Ellwood City passes more of the variability in wholesale electric prices on to residents in their monthly bills. Other communities, like Zelienople and Tarentum, adopt fixed rates for the year and cover the losses if their cost estimates are too low.
“Mr. Bernstine is angry at one municipality,” Mr. Woglom said. “He is taking out his displeasure by introducing legislation to affect all 35.”
The boroughs’ biggest concern is the restriction on how they can spend electric revenue.
“They don’t understand the implications for a municipality like us and how devastating it would be,” Zelienople borough manager Donald Pepe said.
In that Butler County borough, property taxes at a rate of 5.31 mills make up about 1.5 percent of the $11 million budget this year, while revenue from the public power company makes up 50 percent.
The electric rate in the borough of roughly 3,800 residents is 16.867 cents per kilowatt hour.
Mr. Pepe estimates it would take a property tax increase of 48 to 50 mills to make up for the loss of electric revenue without drastically cutting services.
A tax hike that large is “not even allowed by law,” he said. “It’s crazy.”
In Tarentum, the borough transfers about $500,000 a year from its electric revenue to the general fund, which helps the community of 5,000 people afford a police department with 8 full-time and 2 part-time officers, borough manager Michael Gutonski said.
“Without this money, you’re probably talking about losing half of your workforce,” he said.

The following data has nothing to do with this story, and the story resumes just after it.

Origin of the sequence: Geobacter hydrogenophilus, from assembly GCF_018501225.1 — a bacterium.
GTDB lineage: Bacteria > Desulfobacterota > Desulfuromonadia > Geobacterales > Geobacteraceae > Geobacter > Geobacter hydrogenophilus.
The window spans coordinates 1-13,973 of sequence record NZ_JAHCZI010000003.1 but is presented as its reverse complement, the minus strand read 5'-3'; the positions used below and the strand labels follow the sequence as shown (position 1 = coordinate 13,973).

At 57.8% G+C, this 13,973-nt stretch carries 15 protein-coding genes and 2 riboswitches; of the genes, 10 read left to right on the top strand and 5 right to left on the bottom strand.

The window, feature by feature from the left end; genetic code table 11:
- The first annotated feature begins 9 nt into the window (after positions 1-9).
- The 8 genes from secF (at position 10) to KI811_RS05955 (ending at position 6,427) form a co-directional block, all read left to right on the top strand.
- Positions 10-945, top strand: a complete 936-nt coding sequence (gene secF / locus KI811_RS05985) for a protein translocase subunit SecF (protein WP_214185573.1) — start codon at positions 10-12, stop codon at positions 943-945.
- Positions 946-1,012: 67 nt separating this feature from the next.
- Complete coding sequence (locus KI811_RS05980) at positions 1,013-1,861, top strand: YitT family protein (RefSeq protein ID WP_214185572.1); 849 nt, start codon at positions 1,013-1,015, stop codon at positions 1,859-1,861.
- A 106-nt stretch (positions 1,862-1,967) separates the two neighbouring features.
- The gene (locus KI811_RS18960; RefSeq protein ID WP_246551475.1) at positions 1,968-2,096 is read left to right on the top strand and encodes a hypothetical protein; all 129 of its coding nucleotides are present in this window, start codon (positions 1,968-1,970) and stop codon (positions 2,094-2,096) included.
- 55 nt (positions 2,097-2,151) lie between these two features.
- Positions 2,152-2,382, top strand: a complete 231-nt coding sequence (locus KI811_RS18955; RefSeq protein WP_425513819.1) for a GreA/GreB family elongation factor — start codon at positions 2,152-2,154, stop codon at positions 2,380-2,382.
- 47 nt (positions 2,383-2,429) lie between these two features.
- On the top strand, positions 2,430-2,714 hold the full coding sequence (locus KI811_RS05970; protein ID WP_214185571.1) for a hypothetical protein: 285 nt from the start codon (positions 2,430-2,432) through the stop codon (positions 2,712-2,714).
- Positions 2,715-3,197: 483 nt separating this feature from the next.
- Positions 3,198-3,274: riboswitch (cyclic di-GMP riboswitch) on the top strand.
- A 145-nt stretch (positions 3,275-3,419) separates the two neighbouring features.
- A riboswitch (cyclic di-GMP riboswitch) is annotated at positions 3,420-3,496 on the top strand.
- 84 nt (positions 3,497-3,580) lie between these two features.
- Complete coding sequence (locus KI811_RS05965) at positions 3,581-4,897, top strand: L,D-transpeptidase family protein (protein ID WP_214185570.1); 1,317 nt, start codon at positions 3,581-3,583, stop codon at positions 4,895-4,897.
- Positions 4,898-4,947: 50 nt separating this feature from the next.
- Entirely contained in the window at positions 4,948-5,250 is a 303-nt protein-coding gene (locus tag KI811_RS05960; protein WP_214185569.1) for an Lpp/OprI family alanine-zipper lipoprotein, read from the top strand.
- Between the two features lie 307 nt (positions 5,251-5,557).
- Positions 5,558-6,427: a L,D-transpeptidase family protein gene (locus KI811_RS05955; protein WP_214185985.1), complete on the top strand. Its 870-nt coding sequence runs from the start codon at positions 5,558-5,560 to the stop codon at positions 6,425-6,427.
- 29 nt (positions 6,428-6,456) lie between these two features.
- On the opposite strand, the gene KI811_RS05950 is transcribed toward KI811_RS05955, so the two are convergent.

Tarentum’s property tax rate has stayed the same for a decade at 5.48 mills, a point less than the average municipal millage for Allegheny County.
The fixed electric rate of 11.34 cents per kilowatt hour has been the same since 2008, Mr. Gutonski said. “It is probably the second or third lowest in the state.”
Mr. Bernstine counters that if massive tax increases would be necessary to offset the towns’ electric revenue, it demonstrates that the municipalities’ spending is exorbitant.
“What do the other 2,600-ish municipalities do? Well, they have to live within their means,” he said.
To defend themselves, the municipalities with their own electric utilities often have to begin by explaining the fact that such public power companies exist.
There are only about 2,000 similar nonprofit, community-owned electric utilities in the United States and many of them have been around for a century. The largest provide power to Los Angeles and San Antonio, but most serve small communities. In Pennsylvania, more than half are in boroughs with fewer than 5,000 people.
Nationally, residential public power customers paid an average of 1.4 cents per kilowatt hour less than customers with private, investor-owned utilities in 2012, according to the American Public Power Association, which represents community-owned utilities and opposes Mr. Bernstine’s bill.
Communities that use their electric revenue to fund basic government services — as 83 percent of the public power companies nationally do — say it is a fairer way to spread the cost of those services than property taxes.
“In each community, we have tax-exempt entities that are not paying real estate tax — schools, churches, nonprofits — but those same property owners are paying electric bills,” Mr. Woglom said.
House Bill 1405 was introduced in May and has been assigned to the chamber’s local government committee, which Mr. Bernstine expects will hold a hearing on the proposal after the summer recess.
Laura Legere: firstname.lastname@example.org.